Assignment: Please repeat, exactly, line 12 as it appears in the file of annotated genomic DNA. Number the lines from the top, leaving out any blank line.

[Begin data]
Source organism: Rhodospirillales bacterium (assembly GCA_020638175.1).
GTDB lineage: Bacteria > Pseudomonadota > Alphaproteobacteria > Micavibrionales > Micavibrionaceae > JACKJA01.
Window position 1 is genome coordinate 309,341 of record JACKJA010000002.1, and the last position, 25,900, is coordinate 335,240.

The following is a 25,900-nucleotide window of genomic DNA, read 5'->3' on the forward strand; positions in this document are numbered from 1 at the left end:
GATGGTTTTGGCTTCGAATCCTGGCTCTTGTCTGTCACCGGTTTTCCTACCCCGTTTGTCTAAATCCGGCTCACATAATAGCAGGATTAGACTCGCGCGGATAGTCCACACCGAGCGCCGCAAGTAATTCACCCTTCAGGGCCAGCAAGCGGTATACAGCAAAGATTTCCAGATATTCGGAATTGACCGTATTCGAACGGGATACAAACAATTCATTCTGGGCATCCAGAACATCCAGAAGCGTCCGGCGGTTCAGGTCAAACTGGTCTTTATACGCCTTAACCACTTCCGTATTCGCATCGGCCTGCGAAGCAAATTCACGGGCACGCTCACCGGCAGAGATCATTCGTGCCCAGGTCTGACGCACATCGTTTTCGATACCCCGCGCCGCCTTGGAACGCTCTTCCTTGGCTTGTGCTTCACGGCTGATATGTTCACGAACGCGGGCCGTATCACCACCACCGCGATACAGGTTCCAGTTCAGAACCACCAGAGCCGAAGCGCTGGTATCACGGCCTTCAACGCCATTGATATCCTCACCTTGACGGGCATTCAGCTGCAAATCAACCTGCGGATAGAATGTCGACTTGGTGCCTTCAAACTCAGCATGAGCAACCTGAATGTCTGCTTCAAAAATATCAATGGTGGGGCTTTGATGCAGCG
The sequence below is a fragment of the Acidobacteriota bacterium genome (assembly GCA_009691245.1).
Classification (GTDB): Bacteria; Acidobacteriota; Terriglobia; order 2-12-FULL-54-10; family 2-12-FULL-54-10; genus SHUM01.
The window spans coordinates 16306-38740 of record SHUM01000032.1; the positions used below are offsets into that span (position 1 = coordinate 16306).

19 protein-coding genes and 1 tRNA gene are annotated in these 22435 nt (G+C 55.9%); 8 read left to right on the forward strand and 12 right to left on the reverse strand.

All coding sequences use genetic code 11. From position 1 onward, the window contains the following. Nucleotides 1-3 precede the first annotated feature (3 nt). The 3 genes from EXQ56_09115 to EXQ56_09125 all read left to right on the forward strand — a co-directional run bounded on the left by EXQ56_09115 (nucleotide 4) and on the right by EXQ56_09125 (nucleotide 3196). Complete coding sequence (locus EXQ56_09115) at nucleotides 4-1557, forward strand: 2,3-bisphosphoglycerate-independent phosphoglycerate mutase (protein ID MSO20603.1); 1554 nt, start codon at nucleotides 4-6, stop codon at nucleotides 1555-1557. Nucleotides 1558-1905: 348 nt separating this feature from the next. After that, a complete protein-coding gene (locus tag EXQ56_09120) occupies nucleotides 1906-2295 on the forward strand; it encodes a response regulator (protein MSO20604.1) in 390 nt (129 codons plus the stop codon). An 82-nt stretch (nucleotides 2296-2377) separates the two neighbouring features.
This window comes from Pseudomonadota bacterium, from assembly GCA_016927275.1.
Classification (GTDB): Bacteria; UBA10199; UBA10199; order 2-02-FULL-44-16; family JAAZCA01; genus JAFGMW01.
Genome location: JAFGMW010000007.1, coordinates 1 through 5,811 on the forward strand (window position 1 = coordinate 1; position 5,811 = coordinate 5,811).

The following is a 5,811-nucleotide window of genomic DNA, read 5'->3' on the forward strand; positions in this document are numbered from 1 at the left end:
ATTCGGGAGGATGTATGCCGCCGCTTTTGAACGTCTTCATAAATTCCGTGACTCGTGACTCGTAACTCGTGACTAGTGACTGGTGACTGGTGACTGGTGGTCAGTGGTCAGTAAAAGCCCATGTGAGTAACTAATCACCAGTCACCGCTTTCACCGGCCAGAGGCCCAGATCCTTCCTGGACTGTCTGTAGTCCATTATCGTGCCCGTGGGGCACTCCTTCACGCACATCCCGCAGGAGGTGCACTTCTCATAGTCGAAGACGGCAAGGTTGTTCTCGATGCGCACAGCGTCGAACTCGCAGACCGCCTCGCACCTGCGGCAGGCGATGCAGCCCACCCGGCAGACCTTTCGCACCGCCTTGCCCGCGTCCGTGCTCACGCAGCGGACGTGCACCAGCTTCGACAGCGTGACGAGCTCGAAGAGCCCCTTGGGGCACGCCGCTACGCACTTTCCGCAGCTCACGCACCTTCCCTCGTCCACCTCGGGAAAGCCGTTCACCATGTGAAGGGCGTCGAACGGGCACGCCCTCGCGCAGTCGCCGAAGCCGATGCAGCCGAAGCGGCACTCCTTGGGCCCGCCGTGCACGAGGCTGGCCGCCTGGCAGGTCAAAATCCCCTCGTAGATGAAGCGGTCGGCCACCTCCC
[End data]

Classification (GTDB): Bacteria; UBA10199; UBA10199; order 2-02-FULL-44-16; family JAAZCA01; genus JAFGMW01.